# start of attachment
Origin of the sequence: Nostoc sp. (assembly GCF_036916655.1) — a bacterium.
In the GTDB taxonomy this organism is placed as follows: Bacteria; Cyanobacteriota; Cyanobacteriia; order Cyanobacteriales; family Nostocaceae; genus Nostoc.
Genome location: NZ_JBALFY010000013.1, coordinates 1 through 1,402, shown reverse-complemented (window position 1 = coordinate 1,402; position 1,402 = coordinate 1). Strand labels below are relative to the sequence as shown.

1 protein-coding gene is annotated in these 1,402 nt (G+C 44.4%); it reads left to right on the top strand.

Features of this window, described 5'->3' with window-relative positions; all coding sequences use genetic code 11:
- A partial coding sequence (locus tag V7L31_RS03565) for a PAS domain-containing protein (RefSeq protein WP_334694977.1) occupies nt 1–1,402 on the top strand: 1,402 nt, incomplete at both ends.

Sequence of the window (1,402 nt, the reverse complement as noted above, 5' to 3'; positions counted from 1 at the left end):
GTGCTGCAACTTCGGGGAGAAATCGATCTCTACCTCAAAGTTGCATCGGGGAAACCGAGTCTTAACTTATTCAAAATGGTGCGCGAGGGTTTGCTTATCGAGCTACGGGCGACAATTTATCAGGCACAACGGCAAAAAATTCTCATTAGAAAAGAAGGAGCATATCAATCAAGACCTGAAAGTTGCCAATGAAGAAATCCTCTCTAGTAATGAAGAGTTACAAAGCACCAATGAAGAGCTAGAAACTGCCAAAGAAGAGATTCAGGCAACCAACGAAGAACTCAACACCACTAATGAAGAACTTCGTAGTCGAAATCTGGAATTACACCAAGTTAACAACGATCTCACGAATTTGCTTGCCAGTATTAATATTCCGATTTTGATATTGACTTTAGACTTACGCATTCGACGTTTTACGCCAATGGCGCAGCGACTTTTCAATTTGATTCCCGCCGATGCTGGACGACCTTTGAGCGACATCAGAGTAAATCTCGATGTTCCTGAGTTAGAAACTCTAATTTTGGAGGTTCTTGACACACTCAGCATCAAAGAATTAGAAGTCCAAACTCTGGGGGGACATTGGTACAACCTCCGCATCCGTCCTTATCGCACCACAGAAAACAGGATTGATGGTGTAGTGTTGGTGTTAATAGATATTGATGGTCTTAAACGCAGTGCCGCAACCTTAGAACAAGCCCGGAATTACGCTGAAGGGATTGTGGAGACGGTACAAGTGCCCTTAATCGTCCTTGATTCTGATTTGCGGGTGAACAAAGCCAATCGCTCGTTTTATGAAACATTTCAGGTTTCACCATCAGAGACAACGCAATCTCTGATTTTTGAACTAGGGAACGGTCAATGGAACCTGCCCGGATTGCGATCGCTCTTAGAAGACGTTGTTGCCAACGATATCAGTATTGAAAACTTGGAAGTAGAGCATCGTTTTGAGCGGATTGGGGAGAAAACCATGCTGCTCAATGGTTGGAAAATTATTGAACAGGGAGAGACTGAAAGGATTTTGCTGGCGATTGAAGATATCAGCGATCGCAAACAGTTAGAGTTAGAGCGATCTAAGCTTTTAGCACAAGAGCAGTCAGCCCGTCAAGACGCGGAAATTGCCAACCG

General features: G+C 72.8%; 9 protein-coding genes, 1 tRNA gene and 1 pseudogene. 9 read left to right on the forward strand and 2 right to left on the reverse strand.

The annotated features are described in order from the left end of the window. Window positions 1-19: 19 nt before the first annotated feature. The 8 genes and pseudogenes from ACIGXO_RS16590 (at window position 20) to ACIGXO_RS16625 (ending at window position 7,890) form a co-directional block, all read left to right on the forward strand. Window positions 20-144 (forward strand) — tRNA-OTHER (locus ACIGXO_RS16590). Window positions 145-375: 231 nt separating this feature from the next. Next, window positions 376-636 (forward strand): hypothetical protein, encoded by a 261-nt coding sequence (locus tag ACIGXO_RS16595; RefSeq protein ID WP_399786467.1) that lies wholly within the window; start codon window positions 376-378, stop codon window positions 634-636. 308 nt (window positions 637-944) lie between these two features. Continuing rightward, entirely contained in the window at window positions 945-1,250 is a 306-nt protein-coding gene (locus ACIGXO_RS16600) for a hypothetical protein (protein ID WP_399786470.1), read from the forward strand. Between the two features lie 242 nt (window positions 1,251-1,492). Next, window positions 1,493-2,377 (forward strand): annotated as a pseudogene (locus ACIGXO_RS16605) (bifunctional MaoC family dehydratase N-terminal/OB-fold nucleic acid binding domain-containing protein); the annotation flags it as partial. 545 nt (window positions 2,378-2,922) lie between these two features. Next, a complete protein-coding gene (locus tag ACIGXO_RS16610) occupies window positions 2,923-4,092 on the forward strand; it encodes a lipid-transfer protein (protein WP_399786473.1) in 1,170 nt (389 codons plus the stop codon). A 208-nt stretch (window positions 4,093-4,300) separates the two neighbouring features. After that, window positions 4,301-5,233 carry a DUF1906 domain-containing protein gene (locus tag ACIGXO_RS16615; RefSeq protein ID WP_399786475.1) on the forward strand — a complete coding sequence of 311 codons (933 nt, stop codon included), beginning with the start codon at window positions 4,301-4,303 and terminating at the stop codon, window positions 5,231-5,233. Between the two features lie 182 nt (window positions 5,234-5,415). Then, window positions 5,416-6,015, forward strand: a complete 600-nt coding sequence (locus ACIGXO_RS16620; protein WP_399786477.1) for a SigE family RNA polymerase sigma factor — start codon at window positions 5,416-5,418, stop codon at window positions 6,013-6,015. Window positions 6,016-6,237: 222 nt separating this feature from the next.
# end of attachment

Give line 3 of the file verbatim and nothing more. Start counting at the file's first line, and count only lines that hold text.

Genome location: NZ_JBALFY010000013.1, coordinates 1 through 1,402, shown reverse-complemented (window position 1 = coordinate 1,402; position 1,402 = coordinate 1). Strand labels below are relative to the sequence as shown.